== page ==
Travelling through time

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Working on family history far back in the past isn't  a matter of it being more difficult to do  - it simply becomes a completely different task. There are no census returns, and no registration of births, marriages and deaths to help you. Parish Registers vary considerably - some are beautifully preserved, the ink as clear as the day upon which the entry was written  - the pages of others are in shreds, ravaged by damp, mould and the passage of time. The Meavy Registers would have been extremely valuable to Stentiford researchers but as far back as 1866, Kelly's Directory notes that 

 

"The earliest Registers have been much injured and part of them re-copied; the earliest date now to be traced is about 1700"

This is not quite true today - with the aid of modern technology, it is possible to read a few lines here and there in the earliest records. Thankfully, there are other resources and here in Devon, we have the best-preserved records in the UK - only the original wills are lost to us through enemy action. Many Parish Records are complete back to the 1520s - all you need is time to develop the skills to read them! Like us, our ancestors were liable for income tax and the subsequent records were cherished by the Inland Revenue because you never knew when they might form useful evidence of non-payment.  Strangers were viewed with great suspicion in case they became a charge on the community through the Poor Law system so all kinds of people made lists of legitimate local inhabitants that were very like census returns  - see Issue 18 for details of the Wembworthy census of 1778, for instance.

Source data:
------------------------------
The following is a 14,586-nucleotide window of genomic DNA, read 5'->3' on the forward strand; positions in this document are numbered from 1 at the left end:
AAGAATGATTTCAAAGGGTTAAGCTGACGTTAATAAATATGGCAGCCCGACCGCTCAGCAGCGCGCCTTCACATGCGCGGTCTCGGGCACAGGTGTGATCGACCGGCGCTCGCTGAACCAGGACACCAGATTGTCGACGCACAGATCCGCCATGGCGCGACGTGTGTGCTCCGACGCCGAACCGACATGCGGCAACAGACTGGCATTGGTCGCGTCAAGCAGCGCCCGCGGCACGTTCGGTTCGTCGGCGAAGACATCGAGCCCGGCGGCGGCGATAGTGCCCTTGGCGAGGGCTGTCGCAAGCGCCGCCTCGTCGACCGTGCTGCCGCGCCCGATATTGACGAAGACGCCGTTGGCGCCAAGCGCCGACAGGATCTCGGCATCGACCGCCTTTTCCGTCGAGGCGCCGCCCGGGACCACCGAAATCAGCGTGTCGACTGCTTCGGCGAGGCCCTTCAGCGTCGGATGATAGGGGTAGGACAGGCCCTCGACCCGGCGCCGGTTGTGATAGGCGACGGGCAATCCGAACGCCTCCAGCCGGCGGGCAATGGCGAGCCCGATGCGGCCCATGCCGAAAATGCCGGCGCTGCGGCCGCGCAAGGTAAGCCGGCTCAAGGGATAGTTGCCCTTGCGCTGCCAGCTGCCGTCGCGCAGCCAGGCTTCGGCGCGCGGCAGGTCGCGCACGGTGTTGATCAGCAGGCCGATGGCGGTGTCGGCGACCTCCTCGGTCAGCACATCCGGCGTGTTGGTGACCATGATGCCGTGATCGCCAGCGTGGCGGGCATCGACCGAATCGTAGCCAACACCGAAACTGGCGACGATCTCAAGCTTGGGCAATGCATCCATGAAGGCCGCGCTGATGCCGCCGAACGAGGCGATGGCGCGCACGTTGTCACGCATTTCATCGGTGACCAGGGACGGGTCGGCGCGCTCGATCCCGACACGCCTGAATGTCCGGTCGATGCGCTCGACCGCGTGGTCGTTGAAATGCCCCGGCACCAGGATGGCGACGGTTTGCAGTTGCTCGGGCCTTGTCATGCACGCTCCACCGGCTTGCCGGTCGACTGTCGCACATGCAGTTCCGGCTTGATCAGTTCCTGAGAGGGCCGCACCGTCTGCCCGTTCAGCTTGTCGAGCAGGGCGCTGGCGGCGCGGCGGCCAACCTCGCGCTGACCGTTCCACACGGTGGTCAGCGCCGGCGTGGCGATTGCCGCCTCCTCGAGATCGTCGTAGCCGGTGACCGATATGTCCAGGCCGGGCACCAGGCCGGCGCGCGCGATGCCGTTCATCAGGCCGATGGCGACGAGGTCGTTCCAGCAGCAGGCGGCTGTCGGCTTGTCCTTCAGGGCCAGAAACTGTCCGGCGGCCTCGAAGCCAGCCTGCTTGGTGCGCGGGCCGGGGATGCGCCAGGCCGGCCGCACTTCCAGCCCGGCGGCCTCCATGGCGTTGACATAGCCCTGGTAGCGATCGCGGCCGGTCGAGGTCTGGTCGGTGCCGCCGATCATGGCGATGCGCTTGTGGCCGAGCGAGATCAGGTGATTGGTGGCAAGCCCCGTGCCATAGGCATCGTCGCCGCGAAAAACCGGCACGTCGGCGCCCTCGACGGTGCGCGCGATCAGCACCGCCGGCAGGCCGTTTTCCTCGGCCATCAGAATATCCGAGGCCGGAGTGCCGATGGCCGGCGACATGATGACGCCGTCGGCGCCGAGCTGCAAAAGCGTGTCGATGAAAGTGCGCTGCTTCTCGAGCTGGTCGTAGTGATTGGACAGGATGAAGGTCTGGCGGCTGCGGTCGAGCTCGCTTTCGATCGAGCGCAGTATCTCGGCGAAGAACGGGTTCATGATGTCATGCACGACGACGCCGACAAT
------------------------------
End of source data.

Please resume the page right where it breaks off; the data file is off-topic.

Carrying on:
There are Hearth Tax Returns,  Protestation Returns, Militia Returns and thousands upon thousands of Deeds, Leases, Settlements, Mortgages and other legal documents. There are Licence Applications, Court Records, Churchwarden's Accounts, Settlement Certificates, Apprentice Indentures, old newspapers, letters, diaries and surveys - and many more sources besides.

There will always be gaps in the early research of any family historian because not every detail has survived but fewer gaps than you might think - you simply can't help noticing that it was (and still is) very, very difficult, if not almost impossible, for any Englishman to slip quietly through life, minding his own business and escaping the attention of the Authorities - whoever you were or are, somebody somewhere has put your name on a list - and somebody else is carefully preserving that list!

Meet the family who feature in the document which follows:

 

John Stettaford and Loveday Harris

Married at Meavy 15 May 1703

Elizabeth

ba 22 January 1704 bu 9 Nov 1708 (aged 4)

No Issue
John

ba 26 Apr 1707

?
Thomas

ba 22 Oct 1710

?
Samuel

ba 19 Apr 1714

?

 

Meavy

Meavy c.1900

There is good documentary evidence that "The Meavy Oak" pictured above has survived   for centuries - Certainly, John and Loveday would have passed under its branches as they entered the church for their wedding in 1703

 

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  Last modified:
30/09/2005